There is a growing feeling in the industry that the ad tech space is about to hit choppy waters. Follow on rounds are not forthcoming – and the exit strategy is not as clear as it was some 12-24 months ago. In a recent piece on AdWeek, Mike Shields echoed these sentiments when he wrote an extensive piece about the VC-backed ad tech bubble that currently exists in online advertising.
The LumaScape is populated with hundreds of ad tech players labouring under the delusion that they are technology companies. So many solutions – with no clear definition as to what they actually do. There are a multitude of TLAs sitting in between the two most important constituents in the whole ecosystem, namely the publisher and advertiser.
All of these ad tech players seem to be trying to take a tiny slice somewhere in the buying chain. Some offer real value; others just take margin. Most will not be able to build sustainable businesses, as the cost of scaling these tiny slithers of margin into profitability is beyond the majority of the current crop of ad tech companies.
The Ad Tech Myth: Seperating Technology From Buying
The margins these companies are operating on are so slim that it is almost impossible to build a business that will survive. Many are forced to operate a media business parallel with their “technology” offering, as there is real revenue in the ad network space. This is essentially the biggest problem with the ad tech term: most solutions in the space are in fact ad networks, evolved ad networks, or simply companies that provide media buying services and not pure technology. Although this is plain to see, the industry seems to be in denial.
It is worth defining an ad network here, as there often seems to be some confusion around what it actually means. ExchangeWire defines an ad network as:
“An entity that not only manages and aggregates a media buy on behalf of a party, but also takes an undisclosed/disclosed margin in the media buy for services offered.”
Now, if you were to apply this definition to solution providers littering the display ecosystem, then everyone would be an ad network, including SSPs, DSPs, agency trading desks, independent trading desks, retargeters and prospectors. Even agencies now accept that their trading desks are ad networks. Why not? Networks offer real value. Media optimisation is not easy, but is much more profitable than a couple of pennies/cents on a volume business.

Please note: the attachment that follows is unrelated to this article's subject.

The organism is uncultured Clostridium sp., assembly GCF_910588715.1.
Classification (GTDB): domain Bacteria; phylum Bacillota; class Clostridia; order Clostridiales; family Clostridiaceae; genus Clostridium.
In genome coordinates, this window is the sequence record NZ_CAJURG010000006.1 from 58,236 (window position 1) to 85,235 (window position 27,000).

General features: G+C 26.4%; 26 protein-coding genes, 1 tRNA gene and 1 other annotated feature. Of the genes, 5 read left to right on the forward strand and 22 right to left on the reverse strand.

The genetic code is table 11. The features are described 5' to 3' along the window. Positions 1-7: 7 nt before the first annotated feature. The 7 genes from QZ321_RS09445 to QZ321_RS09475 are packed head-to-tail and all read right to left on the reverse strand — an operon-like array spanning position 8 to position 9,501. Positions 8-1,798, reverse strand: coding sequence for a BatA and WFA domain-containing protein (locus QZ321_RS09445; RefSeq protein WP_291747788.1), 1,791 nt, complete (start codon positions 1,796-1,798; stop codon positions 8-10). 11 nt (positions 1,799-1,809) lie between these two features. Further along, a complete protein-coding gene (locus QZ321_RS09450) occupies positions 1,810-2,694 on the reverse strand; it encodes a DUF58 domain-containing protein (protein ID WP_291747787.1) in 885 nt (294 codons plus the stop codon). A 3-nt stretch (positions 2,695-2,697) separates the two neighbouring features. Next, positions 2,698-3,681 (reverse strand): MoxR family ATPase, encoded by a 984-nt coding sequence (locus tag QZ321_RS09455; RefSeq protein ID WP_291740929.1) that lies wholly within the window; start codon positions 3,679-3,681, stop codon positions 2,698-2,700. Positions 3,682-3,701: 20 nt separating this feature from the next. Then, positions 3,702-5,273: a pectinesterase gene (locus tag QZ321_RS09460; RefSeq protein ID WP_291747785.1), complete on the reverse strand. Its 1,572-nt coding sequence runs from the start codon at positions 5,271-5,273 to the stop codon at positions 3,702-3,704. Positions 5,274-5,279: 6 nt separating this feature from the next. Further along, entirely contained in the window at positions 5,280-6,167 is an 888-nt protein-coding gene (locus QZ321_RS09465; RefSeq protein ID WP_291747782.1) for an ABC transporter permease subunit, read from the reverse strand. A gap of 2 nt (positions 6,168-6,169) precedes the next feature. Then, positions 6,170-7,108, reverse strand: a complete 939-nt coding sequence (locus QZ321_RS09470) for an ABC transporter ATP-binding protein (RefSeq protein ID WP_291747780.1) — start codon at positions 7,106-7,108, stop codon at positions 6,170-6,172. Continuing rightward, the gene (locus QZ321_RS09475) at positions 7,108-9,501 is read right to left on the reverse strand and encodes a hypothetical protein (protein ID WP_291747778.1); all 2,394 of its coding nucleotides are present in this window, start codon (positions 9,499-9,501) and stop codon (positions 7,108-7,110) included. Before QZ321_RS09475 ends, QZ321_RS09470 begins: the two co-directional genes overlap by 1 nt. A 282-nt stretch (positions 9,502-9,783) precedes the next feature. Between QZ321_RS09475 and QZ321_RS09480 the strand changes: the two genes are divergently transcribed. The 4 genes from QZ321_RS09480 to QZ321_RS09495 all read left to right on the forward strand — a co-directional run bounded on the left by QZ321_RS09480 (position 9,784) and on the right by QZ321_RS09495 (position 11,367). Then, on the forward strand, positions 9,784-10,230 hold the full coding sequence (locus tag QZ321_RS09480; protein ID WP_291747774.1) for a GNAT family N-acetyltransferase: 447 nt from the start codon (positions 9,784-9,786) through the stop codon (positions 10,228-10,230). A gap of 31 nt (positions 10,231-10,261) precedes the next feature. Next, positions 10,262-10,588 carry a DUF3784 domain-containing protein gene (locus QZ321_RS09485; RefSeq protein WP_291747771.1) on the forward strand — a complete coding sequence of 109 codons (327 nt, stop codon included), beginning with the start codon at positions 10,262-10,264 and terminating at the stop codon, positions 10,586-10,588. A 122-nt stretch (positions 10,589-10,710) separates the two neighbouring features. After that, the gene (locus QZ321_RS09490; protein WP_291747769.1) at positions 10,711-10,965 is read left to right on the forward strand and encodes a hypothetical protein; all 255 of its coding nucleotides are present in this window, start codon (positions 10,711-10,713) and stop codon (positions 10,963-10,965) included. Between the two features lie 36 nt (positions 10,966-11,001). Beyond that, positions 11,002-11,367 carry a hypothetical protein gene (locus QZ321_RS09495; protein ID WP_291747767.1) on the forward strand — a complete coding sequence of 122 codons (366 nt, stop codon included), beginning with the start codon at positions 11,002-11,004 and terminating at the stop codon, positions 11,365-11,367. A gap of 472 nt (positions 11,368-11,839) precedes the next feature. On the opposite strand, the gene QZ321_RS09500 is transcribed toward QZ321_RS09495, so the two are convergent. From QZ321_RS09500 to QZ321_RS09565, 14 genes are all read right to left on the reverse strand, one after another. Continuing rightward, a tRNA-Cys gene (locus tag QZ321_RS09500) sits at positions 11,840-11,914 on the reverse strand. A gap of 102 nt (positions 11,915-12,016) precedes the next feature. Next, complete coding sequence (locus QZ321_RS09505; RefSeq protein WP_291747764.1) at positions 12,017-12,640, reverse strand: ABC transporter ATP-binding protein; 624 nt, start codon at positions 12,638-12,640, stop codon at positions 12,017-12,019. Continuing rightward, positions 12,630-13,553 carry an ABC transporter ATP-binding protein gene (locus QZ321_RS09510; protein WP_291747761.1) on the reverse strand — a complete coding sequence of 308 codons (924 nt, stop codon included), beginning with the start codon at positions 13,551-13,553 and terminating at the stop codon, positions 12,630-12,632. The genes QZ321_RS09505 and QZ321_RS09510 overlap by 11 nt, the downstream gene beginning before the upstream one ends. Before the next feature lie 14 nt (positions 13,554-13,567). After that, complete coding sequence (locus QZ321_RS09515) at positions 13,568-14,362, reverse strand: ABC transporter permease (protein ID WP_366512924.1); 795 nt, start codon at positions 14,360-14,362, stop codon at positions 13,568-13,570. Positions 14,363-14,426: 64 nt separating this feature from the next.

Time to Ditch the Tech Business, and Make Some Real Revenue
The multiples for a tech exit definitely dwarf the price an ad network could get on the open market; but let’s be honest here, nobody is buying. The three big buyers, Google, AOL and Yahoo, aren’t acquiring with the same kind of recency as they did in the past. And the big enterprise buyers, like IBM and Oracle, are not piling in. Terry Kawaja, a good barometer for M&A activity in this space, has not been as busy in 2012 compared to previous years. Those with good technology, but with a poor revenue-generating model, need to have that heart-to-heart chat with investors, and look to double down on their media business. What about the agency trading desks though – the new gate keepers to media spend? How do we compete with these agency ad networks?
The Buying Mandate: What it Means for the Ad Network Model
Many believe that the big holding groups are operating a buying mandate for all their agencies. That might be the case at the minute, in some holding groups, but the reality is the agency trading desk will never control 100% of media buys within an agency. The client will not let that happen. Questions around margin and performance are already being raised by advertisers. Who would the agency trading desk benchmark against if it controlled 100% of the media buying budget? The media plan will endure, and those differentiated networks will continue to get budgets.